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Soft Drinks Are Not So Soft…

Soft drinks are the second biggest seller in Australian supermarkets, just behind cigarettes, but truckloads ahead of fruit, vegetables, and even bread and milk. If you doubt me just go to your local supermarket and see how much shelf space is devoted to the ever-popular ‘soft drink’. Usually the more space there is, the greater the seller.

No matter what I say to people, they still want to drink the stuff. When I see someone with a diet soft drink I just want to go up to them and shake them and tell them how bad those drinks are for their health. But even when I do make comment to my friends who still drink the hazardous liquids, they explain that it is their only vice. That’s when I throw up my hands in horror and walk away!

So I decided to put together this rather interesting voyage of what happens to your body when you drink a soft drink, including that black, orange, blue, yellow or pink stuff. By the way, the following times may vary on whether you have drunk the soft drink with food or not. If you have your soft drink with food the times are longer, but if you drink it without food it is a rush to the blood system like no other.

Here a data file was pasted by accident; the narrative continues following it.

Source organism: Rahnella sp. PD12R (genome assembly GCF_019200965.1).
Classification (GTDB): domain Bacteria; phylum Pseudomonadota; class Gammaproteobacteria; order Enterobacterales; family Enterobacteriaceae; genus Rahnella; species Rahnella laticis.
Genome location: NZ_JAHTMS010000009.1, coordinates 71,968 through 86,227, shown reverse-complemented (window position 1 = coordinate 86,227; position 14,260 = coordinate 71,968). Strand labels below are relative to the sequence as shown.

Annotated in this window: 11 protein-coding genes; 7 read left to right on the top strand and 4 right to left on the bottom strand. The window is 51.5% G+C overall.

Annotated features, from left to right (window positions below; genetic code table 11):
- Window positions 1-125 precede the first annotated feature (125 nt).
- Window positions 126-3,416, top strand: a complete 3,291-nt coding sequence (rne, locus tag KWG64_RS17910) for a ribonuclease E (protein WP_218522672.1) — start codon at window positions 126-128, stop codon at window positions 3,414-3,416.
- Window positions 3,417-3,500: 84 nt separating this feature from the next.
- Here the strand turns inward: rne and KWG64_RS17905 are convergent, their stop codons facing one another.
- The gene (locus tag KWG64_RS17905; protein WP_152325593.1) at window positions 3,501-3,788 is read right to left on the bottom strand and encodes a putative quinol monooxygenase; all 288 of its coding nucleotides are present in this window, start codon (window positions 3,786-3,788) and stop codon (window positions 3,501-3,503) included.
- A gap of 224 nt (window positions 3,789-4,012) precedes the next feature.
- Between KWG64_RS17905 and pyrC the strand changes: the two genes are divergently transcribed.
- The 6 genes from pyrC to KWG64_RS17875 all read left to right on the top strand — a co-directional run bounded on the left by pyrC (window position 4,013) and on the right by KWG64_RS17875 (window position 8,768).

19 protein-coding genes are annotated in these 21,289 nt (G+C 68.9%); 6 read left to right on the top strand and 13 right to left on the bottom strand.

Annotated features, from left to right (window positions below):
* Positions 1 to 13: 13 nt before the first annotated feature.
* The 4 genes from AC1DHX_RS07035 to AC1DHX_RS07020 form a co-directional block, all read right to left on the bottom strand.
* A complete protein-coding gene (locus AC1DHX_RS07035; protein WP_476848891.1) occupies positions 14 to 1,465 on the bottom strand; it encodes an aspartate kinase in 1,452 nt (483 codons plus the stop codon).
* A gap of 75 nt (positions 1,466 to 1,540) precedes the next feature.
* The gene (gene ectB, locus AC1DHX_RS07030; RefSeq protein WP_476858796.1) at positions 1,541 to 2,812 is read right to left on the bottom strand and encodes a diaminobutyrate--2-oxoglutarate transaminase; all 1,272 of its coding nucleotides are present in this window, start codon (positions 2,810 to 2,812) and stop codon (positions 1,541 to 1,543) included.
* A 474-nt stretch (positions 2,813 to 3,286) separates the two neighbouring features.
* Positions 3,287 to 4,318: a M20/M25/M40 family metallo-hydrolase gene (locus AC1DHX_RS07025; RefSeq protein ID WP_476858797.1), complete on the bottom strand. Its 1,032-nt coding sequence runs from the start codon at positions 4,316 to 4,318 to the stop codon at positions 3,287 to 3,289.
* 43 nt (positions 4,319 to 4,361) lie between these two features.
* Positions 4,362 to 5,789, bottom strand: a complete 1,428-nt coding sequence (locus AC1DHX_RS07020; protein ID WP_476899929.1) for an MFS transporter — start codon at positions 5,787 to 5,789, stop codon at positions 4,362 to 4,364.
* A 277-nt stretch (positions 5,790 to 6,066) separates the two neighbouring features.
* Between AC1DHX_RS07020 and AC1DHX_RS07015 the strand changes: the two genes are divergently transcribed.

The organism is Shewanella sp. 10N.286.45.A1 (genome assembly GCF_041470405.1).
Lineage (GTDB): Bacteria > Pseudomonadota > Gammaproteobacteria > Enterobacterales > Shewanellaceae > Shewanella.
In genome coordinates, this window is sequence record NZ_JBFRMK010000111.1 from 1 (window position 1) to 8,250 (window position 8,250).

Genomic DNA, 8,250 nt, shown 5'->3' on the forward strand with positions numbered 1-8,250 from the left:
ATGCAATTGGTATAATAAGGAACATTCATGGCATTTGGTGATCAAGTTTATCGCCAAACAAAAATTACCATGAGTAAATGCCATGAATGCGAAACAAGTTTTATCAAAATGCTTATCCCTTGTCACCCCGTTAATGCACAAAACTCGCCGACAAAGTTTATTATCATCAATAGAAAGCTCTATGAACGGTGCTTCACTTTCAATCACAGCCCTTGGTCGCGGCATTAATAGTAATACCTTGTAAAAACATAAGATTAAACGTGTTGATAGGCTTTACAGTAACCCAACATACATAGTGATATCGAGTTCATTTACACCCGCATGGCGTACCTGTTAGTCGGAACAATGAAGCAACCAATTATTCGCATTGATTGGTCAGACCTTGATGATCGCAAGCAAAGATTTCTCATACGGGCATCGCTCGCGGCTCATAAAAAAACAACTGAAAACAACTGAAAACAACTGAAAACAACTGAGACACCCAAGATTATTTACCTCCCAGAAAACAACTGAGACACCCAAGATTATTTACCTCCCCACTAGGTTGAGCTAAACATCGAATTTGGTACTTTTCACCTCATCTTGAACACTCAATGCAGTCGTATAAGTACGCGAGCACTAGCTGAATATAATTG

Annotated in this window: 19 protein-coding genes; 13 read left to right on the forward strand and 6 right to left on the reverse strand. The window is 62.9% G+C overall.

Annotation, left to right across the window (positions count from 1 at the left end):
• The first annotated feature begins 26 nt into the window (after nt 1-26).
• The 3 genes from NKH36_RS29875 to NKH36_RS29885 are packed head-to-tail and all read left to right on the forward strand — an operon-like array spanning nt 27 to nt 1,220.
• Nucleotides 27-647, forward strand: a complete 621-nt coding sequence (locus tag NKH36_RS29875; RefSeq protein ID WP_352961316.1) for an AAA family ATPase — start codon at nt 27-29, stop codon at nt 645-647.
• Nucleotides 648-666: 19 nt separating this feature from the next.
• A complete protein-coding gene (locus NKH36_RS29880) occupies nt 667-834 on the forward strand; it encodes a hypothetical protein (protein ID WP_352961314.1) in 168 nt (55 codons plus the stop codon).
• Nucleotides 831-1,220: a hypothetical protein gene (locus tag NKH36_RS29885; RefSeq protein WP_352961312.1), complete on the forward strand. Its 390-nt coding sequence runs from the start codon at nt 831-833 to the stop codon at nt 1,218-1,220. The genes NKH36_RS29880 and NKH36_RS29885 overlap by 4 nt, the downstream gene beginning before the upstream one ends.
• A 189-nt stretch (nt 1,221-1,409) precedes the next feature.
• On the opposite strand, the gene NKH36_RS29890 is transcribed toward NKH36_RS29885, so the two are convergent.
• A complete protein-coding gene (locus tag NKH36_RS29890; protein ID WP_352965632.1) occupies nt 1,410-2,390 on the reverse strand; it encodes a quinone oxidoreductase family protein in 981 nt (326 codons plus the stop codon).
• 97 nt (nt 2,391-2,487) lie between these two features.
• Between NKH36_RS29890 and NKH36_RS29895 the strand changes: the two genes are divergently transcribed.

WHEN YOU DRINK A SOFT DRINK

Within the first 10 minutes of drinking a soft drink 10 teaspoons of sugar and not necessarily normal sugar but high fructose corn syrup is the norm, hit your system. This is 100 per cent of your recommended daily intake, and the only reason you don’t vomit from the overwhelming sweetness is because phosphoric acid cuts the flavour. Wait till you hear what phosphoric acid does to you.

Within 20 minutes of drinking a soft drink

Your blood sugar spikes and your liver responds to the resulting insulin burst by turning massive amounts of sugar into fat. The continuing insulin burst, over time, eventually creates insulin resistance and finally diabetes can be the result.

Within 40 minutes of drinking a soft drink

Caffeine absorption is complete; your pupils dilate, your blood pressure rises, your blood vessels dilate and your liver dumps more sugar into your bloodstream.

Around 45 minutes after you have drunk the soft drink

Your body increases serotonin production, which stimulates the pleasure centres of your brain – a physically identical response to that of heroin, but not as strong. So you might think this is a good thing but, in reality, too much of a good thing, too many times a day, can cause anxiety and depression.

After 60 minutes of drinking a soft drink

You’ll start to have a sugar crash. A sugar crash typically shows signs of lethargy and weakness; hunger may also become noticeable, as well as sadness, which of course brings on the need for another sugar fix.

THE AMOUNT WE DRINK